In addition, the observation that 69% of the failures had an acetabular cup inclination angle of ≤55° is a key finding. Even though this does not take into account components that may be malpositioned by virtue of suboptimal anteversion and/or impingement, it does suggest that factors other than acetabular component orientation are responsible for failure in a substantial number of patients. Also yet to be fully explained are failures for pain in the setting of relatively low wear rates and relatively low blood metal ion levels. A plausible hypothesis is that such pain may develop in individuals who are hypersensitive to the metal debris generated from these implants. Detailed correlative histopathological information would be helpful in addressing this hypothesis.
As the authors point out, the contact areas of metal-on-metal modular junctions can undergo tribocorrosive processes that can also be an important source of debris that can contribute to failure. This factor was not addressed in the study and is a potential explanation for the presence of a substantial number of failures associated with components demonstrating relatively low wear rates. For example, the study by Garbuz et al.1, comparing blood metal levels in patients with metal-on-metal hip resurfacing and patients with metal-on-metal stemmed total hip replacement, noted higher blood metal levels in the total hip replacement group. This implicates the modular metal-on-metal contact areas as an important source of metal debris. An additional factor that could explain the variability in the performance of these devices that may not be reflected in the measured wear rate relates to the presence or absence of protective graphitic tribochemical reaction layers2. Factors that contribute to the formation and stability of such layers have yet to be delineated and are likely to provide an important insight into the clinical performance of these bearing services.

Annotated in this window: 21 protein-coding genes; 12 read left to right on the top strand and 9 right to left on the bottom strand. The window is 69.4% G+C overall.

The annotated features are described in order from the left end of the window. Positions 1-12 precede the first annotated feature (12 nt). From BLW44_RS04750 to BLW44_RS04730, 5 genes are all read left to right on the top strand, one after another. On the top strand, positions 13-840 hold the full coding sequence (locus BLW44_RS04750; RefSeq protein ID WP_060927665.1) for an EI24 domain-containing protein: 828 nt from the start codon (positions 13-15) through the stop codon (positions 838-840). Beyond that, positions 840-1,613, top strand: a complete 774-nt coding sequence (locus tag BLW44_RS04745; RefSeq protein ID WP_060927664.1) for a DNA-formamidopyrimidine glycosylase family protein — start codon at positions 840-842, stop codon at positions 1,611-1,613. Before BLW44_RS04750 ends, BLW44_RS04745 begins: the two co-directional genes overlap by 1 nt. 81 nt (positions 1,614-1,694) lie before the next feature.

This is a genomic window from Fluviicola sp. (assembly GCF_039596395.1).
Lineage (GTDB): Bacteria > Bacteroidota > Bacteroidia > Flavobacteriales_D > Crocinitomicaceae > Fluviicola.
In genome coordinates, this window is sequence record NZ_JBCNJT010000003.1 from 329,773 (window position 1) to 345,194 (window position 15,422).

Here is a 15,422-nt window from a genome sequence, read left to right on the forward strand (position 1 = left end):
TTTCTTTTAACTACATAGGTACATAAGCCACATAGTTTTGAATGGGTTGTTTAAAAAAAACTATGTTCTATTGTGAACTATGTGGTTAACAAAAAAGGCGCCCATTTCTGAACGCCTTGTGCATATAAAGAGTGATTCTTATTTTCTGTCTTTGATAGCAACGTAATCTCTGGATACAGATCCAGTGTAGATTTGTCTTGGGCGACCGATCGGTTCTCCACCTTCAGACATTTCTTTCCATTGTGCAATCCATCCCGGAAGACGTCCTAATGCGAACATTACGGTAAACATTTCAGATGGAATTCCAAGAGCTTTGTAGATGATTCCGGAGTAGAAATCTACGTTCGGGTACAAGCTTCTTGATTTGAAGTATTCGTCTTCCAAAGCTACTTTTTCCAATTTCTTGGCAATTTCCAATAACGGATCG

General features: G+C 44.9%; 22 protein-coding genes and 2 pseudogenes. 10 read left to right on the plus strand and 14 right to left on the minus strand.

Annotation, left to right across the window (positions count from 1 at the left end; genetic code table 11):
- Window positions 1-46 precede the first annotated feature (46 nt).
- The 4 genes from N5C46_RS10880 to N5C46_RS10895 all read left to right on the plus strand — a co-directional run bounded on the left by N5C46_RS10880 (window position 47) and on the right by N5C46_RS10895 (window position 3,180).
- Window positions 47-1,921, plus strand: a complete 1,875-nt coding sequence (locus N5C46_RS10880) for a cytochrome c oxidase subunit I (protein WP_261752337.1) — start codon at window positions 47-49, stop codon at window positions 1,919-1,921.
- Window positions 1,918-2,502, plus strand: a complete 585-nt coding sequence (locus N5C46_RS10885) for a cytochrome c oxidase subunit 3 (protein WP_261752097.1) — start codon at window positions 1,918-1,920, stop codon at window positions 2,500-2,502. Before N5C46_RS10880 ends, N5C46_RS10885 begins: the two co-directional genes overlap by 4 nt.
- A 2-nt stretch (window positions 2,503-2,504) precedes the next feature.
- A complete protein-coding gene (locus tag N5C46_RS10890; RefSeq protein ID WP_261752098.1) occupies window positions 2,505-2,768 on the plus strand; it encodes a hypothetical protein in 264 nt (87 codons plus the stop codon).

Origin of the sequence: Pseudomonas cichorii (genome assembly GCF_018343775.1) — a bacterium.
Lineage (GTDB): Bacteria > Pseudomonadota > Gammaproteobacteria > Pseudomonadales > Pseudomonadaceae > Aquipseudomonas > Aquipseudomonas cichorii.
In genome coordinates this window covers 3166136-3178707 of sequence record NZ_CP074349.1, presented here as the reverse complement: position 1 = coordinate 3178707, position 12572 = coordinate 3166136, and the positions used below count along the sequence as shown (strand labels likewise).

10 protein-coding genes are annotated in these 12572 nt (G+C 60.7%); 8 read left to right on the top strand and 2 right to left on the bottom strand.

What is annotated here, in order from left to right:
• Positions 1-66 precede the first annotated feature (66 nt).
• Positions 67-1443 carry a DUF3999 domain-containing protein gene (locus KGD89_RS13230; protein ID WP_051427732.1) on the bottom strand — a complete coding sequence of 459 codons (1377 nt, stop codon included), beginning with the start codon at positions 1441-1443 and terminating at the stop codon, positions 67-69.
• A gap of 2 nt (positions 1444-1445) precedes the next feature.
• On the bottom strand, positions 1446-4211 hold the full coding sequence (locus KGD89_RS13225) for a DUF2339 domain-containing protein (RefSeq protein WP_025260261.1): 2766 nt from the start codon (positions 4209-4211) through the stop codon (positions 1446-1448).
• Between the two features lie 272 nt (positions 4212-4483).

It is hoped that the London Implant Retrieval Centre, which is funded in large part by an industry consortium of nine manufacturers, will serve as a model for the future. Clearly, the entire orthopaedic device industry, the orthopaedic surgery profession, and, most importantly, the orthopaedic surgery patient will benefit from a deeper understanding of the mechanisms of failure. This can only be accomplished by studies that have access to large retrieval cohorts and are adequately funded to analyze sufficient numbers and types of implants to provide statistical power. Future studies integrating the findings on the retrieved devices with imaging, histopathologic, serologic, genomic, proteomic, and epidemiologic parameters will provide deeper insights into implant failure mechanisms and potentially lead to novel biomarkers of implant performance and improved implant materials and designs.